Thursday, 18 January 2018

Letter to the Editor: Death of Rare Birds Exposes Horrors of Exotic Pet Trade

(Photo credits: The Star Online)
The tragic, senseless and deliberate drowning of 300 rare birds by wildlife traffickers when pursued by the authorities (Wed, 17 Jan 2018) evinces the cruel and destructive nature of the exotic pet trade.
The birds were drowned because they were merely merchandise and not sentient living beings to the traffickers, and when pursued, the birds became a liability and possible evidence in the event of arrest.
Birds are especially vulnerable to poaching and trafficking because of their abiding popularity as pets. Birds, especially parrots, are sedated and have their beaks cut or taped up, legs bound and wings clipped or tied by wildlife traffickers. The Animal Law Coalition reports that 60 percent of wild-caught birds do not survive to reach their destinations. Most die of shock, stress, illness and injury during capture, transportation, transit and captivity.
  Readers who expressed sorrow at the needless deaths of the birds must realise that such incidents are not uncommon, and Malaysia is not merely a stopover for wildlife traffickers who are non-Malaysian citizens.
Malaysia is known to be a hub for wildlife trafficking and the illegal wildlife trade despite the existence of the Wildlife Conservation Act 2010 and Animal Welfare Act 2015. There are very few regulations in place making it difficult for people to purchase, acquire, or keep exotic animals, especially when proper licenses have been obtained.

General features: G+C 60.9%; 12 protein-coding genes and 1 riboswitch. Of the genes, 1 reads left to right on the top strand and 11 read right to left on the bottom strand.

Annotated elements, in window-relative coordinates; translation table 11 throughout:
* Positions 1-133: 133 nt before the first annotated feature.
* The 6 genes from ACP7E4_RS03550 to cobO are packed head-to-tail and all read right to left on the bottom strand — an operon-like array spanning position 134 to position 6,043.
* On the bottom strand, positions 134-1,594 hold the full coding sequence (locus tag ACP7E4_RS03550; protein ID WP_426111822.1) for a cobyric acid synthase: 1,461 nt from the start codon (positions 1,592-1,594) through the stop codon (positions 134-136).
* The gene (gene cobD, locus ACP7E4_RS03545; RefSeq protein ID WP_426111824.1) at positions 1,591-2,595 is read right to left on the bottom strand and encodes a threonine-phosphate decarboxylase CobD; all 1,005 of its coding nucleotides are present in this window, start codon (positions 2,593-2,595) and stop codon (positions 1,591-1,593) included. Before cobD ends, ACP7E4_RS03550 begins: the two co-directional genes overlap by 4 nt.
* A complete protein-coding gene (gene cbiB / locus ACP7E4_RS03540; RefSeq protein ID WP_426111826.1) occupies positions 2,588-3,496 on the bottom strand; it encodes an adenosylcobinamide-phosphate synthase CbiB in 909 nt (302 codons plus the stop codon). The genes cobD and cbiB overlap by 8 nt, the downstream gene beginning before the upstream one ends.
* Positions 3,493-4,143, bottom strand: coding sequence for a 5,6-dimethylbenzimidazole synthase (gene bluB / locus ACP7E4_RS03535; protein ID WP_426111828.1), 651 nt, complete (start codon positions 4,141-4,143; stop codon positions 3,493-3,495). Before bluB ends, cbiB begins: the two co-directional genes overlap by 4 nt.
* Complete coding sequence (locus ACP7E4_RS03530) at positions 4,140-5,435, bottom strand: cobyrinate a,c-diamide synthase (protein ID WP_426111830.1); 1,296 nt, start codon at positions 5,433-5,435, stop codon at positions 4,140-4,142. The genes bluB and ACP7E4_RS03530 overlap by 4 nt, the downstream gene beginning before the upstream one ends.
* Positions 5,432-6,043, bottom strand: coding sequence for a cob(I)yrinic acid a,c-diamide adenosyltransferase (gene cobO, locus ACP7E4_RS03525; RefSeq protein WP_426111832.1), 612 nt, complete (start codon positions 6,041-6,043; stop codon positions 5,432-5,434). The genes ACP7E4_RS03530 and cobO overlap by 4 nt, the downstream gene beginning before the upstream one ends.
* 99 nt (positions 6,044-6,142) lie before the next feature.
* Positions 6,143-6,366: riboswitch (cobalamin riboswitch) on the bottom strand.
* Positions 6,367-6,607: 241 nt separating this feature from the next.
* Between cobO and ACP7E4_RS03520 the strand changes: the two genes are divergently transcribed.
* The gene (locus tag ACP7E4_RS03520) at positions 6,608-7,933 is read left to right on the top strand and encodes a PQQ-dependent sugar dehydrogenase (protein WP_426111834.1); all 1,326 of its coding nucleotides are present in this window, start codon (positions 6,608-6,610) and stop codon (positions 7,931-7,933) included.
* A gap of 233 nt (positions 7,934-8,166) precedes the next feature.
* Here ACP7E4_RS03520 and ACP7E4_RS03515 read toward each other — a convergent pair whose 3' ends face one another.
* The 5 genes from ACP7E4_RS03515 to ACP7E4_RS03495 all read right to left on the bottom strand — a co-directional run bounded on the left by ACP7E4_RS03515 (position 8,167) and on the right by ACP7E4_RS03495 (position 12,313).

Environmental organisations including TRAFFIC and the International Fund for Animal Welfare (IFAW) confirm the existence of a flourishing trade in live animals and endangered species in Malaysia, and social media is a virtual wildlife supermarket offering everything from Common Hill Mynas to trapdoor spiders and sun bear cubs.
The international wildlife trade involves a multi-million dollar organised crime network. The Wildlife Conservation Society reports that the wildlife trade, which is valued to be approximately US$8 billion annually, is surpassed in scale only by the illegal trade in drugs and arms. Government agencies are no match for wildlife poachers and traffickers. Corruption, porous borders, and a lack of resources and manpower make it difficult for many developing countries to stop the illegal wildlife trade.
Yet stamping out the wildlife trade cannot be the responsibility of governments and law enforcement agencies alone. It is not them who are driving up the demand for exotic pets, but consumers who treat exotic pets as status symbols, social media users who upload and share posts featuring captive wildlife and exotic pets, and tourists who pay money to have photo opportunities with exotic pets and drugged wildlife.
Many people who defend their ‘right’ to purchase and keep wild birds and other exotic pets hang on to the misguided belief that the animals are safer in their care now that rainforests and other wildlife habitats have been destroyed, or that there is virtually no difference between keeping wildlife and keeping dogs, cats and other domestic animals as companion animals.